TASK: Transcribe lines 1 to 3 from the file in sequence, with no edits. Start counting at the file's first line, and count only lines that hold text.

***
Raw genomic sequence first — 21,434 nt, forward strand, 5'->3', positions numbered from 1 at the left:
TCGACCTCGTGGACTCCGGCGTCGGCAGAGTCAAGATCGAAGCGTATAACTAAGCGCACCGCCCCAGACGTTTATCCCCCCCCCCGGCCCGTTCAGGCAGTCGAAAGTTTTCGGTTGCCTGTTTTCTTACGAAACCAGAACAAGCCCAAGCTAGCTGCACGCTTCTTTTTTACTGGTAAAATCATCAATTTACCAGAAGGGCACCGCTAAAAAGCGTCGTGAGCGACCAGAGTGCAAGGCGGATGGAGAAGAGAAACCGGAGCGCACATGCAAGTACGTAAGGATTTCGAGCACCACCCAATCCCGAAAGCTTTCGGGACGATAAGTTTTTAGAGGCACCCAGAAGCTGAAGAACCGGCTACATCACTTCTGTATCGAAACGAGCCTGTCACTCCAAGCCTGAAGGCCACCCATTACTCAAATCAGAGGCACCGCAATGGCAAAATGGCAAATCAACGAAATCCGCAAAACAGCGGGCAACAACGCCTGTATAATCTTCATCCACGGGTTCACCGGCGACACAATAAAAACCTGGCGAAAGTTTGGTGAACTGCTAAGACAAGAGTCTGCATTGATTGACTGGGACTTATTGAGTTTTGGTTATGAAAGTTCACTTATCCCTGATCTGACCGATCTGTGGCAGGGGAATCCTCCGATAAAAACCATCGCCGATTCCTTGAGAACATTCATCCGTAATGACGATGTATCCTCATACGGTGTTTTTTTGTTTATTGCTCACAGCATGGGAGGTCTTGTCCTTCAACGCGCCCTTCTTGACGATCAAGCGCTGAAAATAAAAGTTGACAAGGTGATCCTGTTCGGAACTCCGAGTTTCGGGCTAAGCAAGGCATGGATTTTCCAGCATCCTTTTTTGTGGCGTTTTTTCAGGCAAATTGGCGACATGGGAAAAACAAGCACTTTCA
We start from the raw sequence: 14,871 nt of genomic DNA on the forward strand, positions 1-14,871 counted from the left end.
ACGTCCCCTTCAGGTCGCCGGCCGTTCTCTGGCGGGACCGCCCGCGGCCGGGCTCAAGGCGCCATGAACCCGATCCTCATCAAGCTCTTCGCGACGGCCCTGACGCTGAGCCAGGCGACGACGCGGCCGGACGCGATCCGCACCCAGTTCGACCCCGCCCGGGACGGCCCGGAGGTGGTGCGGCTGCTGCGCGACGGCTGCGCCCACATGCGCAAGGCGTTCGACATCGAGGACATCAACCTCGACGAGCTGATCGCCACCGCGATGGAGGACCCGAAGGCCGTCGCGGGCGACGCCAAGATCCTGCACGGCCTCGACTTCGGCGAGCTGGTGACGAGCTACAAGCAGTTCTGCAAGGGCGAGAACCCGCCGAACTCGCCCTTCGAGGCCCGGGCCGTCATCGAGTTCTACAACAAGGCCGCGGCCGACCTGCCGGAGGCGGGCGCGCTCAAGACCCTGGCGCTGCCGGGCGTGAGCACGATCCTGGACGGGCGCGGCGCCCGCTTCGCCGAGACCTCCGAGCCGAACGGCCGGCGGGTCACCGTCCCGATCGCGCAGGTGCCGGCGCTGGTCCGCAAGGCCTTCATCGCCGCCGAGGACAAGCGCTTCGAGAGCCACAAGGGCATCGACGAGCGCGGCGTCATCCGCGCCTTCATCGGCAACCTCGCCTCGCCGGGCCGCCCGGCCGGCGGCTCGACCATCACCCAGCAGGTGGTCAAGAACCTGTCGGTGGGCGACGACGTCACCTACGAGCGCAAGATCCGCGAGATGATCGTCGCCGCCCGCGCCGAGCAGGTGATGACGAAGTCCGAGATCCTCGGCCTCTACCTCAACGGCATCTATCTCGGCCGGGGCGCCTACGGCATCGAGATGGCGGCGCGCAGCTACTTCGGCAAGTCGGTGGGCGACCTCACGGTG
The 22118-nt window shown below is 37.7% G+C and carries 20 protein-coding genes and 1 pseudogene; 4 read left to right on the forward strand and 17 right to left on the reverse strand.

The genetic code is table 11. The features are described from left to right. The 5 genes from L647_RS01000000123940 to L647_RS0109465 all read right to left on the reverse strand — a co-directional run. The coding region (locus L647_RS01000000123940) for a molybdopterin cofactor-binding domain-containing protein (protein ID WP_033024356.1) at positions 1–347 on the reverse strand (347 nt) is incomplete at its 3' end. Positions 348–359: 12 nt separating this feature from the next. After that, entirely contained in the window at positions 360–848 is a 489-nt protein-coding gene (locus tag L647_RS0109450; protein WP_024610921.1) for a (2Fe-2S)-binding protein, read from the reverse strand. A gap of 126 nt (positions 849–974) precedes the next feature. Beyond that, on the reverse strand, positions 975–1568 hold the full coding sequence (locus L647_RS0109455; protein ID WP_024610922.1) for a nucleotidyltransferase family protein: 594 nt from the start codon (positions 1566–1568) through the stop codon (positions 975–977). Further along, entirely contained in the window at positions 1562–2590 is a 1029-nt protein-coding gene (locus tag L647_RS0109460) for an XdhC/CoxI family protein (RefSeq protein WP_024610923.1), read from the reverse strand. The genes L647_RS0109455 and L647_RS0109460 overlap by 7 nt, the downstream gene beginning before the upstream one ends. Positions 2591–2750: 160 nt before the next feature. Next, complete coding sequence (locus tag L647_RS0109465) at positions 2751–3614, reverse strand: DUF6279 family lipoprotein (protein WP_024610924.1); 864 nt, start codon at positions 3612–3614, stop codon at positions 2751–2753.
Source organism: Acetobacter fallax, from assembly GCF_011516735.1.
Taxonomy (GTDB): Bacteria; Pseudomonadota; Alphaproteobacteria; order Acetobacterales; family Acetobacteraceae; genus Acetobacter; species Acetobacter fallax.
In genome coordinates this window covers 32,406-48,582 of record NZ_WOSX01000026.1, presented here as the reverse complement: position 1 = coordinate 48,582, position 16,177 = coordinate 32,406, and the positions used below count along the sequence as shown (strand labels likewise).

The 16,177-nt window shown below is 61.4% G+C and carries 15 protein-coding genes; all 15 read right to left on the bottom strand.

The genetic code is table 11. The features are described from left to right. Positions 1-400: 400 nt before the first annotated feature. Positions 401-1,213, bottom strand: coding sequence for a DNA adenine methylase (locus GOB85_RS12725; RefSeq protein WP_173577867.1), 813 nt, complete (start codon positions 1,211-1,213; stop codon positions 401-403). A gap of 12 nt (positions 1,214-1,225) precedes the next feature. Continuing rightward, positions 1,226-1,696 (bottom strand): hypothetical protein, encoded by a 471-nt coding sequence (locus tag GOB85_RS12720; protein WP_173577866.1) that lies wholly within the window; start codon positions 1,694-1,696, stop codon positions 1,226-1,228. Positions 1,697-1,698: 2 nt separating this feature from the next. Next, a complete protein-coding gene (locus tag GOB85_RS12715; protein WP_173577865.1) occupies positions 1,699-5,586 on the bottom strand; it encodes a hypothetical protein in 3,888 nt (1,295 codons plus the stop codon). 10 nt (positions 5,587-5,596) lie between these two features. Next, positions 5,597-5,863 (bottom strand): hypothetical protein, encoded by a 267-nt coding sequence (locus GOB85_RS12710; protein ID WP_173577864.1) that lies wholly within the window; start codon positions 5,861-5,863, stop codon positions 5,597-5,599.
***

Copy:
Raw genomic sequence first — 21,434 nt, forward strand, 5'->3', positions numbered from 1 at the left:
TCGACCTCGTGGACTCCGGCGTCGGCAGAGTCAAGATCGAAGCGTATAACTAAGCGCACCGCCCCAGACGTTTATCCCCCCCCCCGGCCCGTTCAGGCAGTCGAAAGTTTTCGGTTGCCTGTTTTCTTACGAAACCAGAACAAGCCCAAGCTAGCTGCACGCTTCTTTTTTACTGGTAAAATCATCAATTTACCAGAAGGGCACCGCTAAAAAGCGTCGTGAGCGACCAGAGTGCAAGGCGGATGGAGAAGAGAAACCGGAGCGCACATGCAAGTACGTAAGGATTTCGAGCACCACCCAATCCCGAAAGCTTTCGGGACGATAAGTTTTTAGAGGCACCCAGAAGCTGAAGAACCGGCTACATCACTTCTGTATCGAAACGAGCCTGTCACTCCAAGCCTGAAGGCCACCCATTACTCAAATCAGAGGCACCGCAATGGCAAAATGGCAAATCAACGAAATCCGCAAAACAGCGGGCAACAACGCCTGTATAATCTTCATCCACGGGTTCACCGGCGACACAATAAAAACCTGGCGAAAGTTTGGTGAACTGCTAAGACAAGAGTCTGCATTGATTGACTGGGACTTATTGAGTTTTGGTTATGAAAGTTCACTTATCCCTGATCTGACCGATCTGTGGCAGGGGAATCCTCCGATAAAAACCATCGCCGATTCCTTGAGAACATTCATCCGTAATGACGATGTATCCTCATACGGTGTTTTTTTGTTTATTGCTCACAGCATGGGAGGTCTTGTCCTTCAACGCGCCCTTCTTGACGATCAAGCGCTGAAAATAAAAGTTGACAAGGTGATCCTGTTCGGAACTCCGAGTTTCGGGCTAAGCAAGGCATGGATTTTCCAGCATCCTTTTTTGTGGCGTTTTTTCAGGCAAATTGGCGACATGGGAAAAACAAGCACTTTCA
We start from the raw sequence: 14,871 nt of genomic DNA on the forward strand, positions 1-14,871 counted from the left end.